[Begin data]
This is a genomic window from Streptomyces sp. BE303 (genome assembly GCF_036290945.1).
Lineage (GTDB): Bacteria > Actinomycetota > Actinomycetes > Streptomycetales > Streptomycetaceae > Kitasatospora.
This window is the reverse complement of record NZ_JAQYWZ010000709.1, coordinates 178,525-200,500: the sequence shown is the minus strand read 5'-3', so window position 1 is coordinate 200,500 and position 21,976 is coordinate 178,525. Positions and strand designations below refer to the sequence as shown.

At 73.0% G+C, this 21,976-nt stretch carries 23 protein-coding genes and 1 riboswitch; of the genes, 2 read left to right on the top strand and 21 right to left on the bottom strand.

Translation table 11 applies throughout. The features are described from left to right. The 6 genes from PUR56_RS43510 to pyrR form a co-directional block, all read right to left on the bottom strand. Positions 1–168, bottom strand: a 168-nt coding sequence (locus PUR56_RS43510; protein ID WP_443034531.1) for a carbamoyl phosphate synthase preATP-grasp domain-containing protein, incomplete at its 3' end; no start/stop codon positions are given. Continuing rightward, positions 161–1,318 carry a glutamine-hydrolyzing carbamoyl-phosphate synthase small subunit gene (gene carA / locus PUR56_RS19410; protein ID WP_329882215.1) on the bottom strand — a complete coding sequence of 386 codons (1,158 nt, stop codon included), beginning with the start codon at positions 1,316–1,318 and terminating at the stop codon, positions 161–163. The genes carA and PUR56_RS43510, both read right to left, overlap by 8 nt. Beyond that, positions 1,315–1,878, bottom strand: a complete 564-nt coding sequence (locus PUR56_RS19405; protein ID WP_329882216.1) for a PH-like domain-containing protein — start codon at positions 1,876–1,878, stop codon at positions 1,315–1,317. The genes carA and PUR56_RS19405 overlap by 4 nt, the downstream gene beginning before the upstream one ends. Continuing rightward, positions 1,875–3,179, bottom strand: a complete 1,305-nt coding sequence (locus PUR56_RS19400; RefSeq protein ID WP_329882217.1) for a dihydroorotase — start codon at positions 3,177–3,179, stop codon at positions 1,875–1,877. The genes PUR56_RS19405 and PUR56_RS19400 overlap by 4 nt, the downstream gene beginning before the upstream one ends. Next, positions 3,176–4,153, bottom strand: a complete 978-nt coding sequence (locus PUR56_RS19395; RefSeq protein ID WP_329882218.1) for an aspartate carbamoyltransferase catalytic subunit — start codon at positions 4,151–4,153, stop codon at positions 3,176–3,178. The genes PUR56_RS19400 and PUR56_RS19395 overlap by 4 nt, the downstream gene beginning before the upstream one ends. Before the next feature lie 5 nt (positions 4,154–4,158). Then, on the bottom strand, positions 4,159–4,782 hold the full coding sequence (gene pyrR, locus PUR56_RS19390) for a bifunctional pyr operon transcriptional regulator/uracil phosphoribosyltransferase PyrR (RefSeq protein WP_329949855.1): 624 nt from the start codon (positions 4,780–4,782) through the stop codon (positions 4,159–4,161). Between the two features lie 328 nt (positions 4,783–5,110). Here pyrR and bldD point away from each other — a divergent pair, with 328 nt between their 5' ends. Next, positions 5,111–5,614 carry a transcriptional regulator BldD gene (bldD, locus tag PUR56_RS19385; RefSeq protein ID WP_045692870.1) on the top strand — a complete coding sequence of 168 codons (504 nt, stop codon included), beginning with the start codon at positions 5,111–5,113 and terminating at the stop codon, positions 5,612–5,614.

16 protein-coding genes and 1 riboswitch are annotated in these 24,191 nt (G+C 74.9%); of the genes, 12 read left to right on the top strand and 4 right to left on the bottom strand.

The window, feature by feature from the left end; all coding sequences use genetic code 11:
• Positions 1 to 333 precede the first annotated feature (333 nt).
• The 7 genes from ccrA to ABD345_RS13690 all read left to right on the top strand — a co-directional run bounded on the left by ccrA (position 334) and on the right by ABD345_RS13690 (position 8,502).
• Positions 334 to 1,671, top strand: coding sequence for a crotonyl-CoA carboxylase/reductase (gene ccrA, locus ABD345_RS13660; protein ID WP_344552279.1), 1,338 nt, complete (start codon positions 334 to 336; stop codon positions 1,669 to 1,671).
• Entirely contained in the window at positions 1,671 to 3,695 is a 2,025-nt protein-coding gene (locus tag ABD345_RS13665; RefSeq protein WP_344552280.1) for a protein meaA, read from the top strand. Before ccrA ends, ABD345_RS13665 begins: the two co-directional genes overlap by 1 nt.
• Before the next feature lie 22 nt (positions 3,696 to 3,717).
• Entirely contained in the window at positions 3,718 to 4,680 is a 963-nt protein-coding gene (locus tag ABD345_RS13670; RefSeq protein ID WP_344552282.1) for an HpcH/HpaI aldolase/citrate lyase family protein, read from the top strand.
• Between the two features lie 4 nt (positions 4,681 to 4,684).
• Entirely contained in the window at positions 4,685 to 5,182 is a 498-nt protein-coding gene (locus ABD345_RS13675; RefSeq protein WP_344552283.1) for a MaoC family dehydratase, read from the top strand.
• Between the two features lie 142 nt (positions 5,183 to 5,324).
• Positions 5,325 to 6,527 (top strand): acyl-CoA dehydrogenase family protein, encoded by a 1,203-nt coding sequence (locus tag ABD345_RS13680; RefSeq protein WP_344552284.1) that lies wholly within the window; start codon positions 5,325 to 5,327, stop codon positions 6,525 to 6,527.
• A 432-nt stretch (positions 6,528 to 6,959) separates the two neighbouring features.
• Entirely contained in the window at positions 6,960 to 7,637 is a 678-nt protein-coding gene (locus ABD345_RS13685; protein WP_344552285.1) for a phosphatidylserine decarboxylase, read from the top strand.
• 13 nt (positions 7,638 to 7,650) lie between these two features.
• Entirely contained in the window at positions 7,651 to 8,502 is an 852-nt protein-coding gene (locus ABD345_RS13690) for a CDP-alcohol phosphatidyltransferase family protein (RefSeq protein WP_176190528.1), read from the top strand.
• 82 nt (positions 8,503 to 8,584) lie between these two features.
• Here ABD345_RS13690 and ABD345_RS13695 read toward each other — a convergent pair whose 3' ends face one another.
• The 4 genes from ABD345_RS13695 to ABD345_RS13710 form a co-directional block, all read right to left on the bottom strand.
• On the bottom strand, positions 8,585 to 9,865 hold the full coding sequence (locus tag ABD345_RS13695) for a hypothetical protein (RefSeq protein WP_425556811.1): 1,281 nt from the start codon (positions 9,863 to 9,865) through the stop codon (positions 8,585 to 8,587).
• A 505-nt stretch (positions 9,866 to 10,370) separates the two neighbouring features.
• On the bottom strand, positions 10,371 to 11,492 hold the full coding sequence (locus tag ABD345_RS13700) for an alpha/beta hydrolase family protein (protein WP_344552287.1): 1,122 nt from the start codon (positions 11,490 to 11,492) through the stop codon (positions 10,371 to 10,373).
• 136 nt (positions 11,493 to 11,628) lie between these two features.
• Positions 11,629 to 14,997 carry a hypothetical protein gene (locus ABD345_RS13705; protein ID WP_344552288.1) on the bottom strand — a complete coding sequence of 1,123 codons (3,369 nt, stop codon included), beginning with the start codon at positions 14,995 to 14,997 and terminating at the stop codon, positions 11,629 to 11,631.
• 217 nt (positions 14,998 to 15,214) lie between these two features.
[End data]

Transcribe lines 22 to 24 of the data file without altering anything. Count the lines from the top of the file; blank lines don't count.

• 82 nt (positions 8,503 to 8,584) lie between these two features.
• Here ABD345_RS13690 and ABD345_RS13695 read toward each other — a convergent pair whose 3' ends face one another.
• The 4 genes from ABD345_RS13695 to ABD345_RS13710 form a co-directional block, all read right to left on the bottom strand.